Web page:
Kim Stone’s son did everything right.
It was October 2013. Joe Stone was headed from his family's East Portland home to his mom's office downtown. He was 25 and going back to school. He wanted Stone's help in filling out a financial aid package, but his car was in the shop, so he walked out to Southeast Division Street to catch a bus.
“He needed to cross the street to get on the bus,” Kim Stone said recently. “So instead of crossing at 157th, Joe walked a block down to where there was a crosswalk.”
Division Street is five lanes near the Stones' home: two lanes going east, two going west, one in the middle for turns. The car in the lane closest to the sidewalk stopped for him. Another car coming up behind it did not.
Instead, the driver switched lanes.
“He hit Joe in the crosswalk going 36 miles an hour,” Kim Stone said. “Joe was like maybe two steps from the median, the center median, and it threw him 71 feet.”
Over the past decade, 129 people have been seriously injured and 19 people have been killed on Division Street. That list includes Joe Stone.
Out where Portland and Gresham meet, Division Street is big and straight with a mishmash of zoning. It also has unprotected bike lanes, on-street parking and a population more likely to rely on mass transit than wealthier parts of the metro area. This cluttered combination makes Division, by almost every statistical gauge, among the most dangerous streets in the entire state of Oregon.
"It feels like so many things happening at the same time: Cars are there, people are walking, it feels like a rush, rushing," said Lisha Shrestha, executive director of the Division Midway Alliance, a nonprofit that works to build community in East Portland.
She commutes by mass transit and walks across Division Street at 122nd Avenue every day.
“I try to have eye contact with the drivers whenever I see they are turning around or driving. I try to look at them like, ‘Are they seeing me?’” she said. “I don’t just rely on the walk signal. You can’t do that.”
Like leaders in many cities around the world, Portland is trying to combat that chaos with Vision Zero. It's an overarching philosophy of transportation planning that began in Sweden and says no loss of life on the roads is acceptable.
One of the first big projects city leaders embraced as part of Vision Zero was fixing outer Division and a set of problems that are common among a certain era of urban — or really, suburban — development in the United States.
“What we know is four- and five-lane arterials that are kind of a typical American suburban-style street is highly problematic for safety,” said Dana Dickman, with the Portland Bureau of Transportation. “They are designed in a way that when people are using them, they're driving at speeds that, if there is a mistake, it may be fatal.”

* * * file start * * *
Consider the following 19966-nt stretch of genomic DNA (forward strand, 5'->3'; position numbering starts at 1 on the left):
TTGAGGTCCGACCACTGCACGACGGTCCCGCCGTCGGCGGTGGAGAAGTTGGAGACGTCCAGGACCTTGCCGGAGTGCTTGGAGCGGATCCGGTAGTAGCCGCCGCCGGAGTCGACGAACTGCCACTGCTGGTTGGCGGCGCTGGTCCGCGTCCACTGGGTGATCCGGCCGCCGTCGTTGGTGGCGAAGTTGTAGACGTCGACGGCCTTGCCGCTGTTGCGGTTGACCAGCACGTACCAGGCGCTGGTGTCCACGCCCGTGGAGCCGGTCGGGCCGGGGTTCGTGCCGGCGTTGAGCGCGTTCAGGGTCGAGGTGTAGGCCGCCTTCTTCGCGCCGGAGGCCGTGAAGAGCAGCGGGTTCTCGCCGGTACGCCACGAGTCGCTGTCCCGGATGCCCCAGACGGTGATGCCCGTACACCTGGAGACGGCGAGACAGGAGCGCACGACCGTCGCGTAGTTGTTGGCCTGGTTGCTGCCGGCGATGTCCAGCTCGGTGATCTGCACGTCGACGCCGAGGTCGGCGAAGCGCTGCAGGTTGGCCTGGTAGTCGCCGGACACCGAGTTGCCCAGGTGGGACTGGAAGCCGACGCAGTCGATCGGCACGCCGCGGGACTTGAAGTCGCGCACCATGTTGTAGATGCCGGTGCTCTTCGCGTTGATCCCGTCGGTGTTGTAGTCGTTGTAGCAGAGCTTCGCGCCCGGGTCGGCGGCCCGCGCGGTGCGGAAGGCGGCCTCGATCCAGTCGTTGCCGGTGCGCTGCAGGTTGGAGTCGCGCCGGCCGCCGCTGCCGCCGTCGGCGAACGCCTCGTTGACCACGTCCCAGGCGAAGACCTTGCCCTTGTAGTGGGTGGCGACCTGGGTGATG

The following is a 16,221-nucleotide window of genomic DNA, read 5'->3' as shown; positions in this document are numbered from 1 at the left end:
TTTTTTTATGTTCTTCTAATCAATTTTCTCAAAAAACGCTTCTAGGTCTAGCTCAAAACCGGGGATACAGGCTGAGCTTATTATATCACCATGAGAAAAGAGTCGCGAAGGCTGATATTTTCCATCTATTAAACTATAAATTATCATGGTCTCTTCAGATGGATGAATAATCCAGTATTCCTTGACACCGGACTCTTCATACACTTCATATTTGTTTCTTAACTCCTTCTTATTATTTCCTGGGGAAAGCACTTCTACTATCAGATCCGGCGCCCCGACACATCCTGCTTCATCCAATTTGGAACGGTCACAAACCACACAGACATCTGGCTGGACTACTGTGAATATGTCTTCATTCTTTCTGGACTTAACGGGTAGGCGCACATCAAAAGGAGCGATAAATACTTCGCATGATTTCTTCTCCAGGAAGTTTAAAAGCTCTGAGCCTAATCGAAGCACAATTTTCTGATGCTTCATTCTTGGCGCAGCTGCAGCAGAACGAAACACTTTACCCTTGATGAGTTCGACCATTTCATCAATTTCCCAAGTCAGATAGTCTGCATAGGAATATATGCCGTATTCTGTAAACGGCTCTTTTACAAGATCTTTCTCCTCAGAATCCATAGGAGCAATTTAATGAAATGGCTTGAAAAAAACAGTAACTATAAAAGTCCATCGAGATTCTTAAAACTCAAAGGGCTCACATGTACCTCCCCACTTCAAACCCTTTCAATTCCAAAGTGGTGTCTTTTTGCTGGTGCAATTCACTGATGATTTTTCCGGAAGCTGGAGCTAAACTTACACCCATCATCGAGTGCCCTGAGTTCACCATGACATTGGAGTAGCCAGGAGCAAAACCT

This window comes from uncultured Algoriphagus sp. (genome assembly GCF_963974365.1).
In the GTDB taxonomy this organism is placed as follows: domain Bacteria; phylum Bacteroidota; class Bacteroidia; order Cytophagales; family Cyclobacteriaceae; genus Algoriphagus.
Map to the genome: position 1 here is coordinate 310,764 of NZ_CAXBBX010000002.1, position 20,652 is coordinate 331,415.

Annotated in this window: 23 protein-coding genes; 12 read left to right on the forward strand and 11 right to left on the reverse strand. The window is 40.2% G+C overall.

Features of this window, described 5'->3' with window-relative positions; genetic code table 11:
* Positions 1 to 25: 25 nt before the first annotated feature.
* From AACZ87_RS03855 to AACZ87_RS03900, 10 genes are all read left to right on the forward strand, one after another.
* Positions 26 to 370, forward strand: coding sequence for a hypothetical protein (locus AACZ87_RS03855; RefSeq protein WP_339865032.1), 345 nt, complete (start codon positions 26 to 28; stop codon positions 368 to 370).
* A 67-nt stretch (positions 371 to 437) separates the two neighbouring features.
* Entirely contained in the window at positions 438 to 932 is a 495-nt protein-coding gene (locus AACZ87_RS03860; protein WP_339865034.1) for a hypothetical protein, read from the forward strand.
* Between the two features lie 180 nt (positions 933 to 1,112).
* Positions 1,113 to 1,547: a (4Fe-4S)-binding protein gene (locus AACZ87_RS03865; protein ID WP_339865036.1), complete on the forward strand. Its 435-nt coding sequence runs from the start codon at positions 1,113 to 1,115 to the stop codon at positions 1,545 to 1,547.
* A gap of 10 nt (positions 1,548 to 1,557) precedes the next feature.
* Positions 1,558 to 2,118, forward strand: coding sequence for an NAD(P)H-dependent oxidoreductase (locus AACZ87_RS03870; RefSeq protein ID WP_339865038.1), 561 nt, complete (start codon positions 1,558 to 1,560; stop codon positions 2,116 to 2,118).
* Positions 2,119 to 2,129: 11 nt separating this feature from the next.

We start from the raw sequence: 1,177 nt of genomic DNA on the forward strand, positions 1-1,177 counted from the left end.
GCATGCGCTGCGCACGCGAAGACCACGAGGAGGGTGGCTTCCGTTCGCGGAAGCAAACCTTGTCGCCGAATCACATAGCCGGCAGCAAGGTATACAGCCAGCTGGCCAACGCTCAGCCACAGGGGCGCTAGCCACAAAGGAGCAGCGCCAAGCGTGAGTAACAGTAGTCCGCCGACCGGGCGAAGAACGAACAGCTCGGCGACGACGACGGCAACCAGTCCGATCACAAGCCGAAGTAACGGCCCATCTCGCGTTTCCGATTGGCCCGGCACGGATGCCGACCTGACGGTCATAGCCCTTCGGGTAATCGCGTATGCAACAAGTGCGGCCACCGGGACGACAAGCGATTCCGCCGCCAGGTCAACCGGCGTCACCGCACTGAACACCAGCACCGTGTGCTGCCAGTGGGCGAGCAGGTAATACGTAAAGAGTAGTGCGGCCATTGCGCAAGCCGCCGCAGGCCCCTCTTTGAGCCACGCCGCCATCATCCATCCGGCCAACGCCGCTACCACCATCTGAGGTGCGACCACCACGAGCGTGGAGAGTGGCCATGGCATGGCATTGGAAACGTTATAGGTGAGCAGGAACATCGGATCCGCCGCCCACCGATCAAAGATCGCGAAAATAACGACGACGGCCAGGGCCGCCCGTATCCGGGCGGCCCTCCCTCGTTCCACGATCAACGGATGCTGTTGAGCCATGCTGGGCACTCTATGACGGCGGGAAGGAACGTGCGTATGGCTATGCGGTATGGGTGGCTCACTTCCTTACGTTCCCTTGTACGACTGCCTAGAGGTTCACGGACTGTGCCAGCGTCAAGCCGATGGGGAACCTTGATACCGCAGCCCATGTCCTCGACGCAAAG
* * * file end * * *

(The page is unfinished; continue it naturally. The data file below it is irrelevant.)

Years ago, Dickman and her colleagues usually dealt with road safety problems on essentially a case-by-case basis: You have a dangerous intersection, you add a stoplight or a crosswalk. Problem solved, maybe.
In the era of Vision Zero, traffic planners and engineers are taking a more numbers-driven, holistic approach to iffy roads.
“We pulled all the data for Division and analyzed the corridor to determine what the root cause of all these crashes are. When we looked at the data we found it's really this street design,” said Elizabeth Mahon, the city’s Outer Division project manager. “… The behavior there is similar to driving on a highway or freeway: It's open, and there are no messages being sent to reduce your speed or telling the driver that they would need to slow down.”
The answer, then, is rebuilding a street like Division so that when drivers do make mistakes, they're the kind that might raise your insurance bill but won't end a life.
Changes To Division Street
The city has already lowered the speed limit and added more red-light cameras to speed reader boards to show drivers just how fast they’re going.
More obvious changes are coming: More sidewalks, more streetlights, more crosswalks. A tree-lined raised center median. Separated bike lanes. Limits on where drivers can turn onto Division from cross streets.
At first glance, it might seem counter-intuitive: To make the street safer, they’re making it feel more cramped.
“By visually narrowing that roadway, we think drivers will actually get closer to that posted 30 mph speed limit,” Mahon said. “Right now, it’s easy to lose track of just how fast you’re going. These kinds of changes really narrow your focus so you have to pay more attention.”
Kim Stone still lives just off Division, and she thinks of her son every time.
“The feelings come back, yeah. I don’t flashback, but it’s more ‘Why more?’” she said. “Why? Why did there have to be more?”
The answer isn’t exactly consoling: It took generations for Division and suburban-style streets like it to get this bad. It will take at least a few more years to fix them.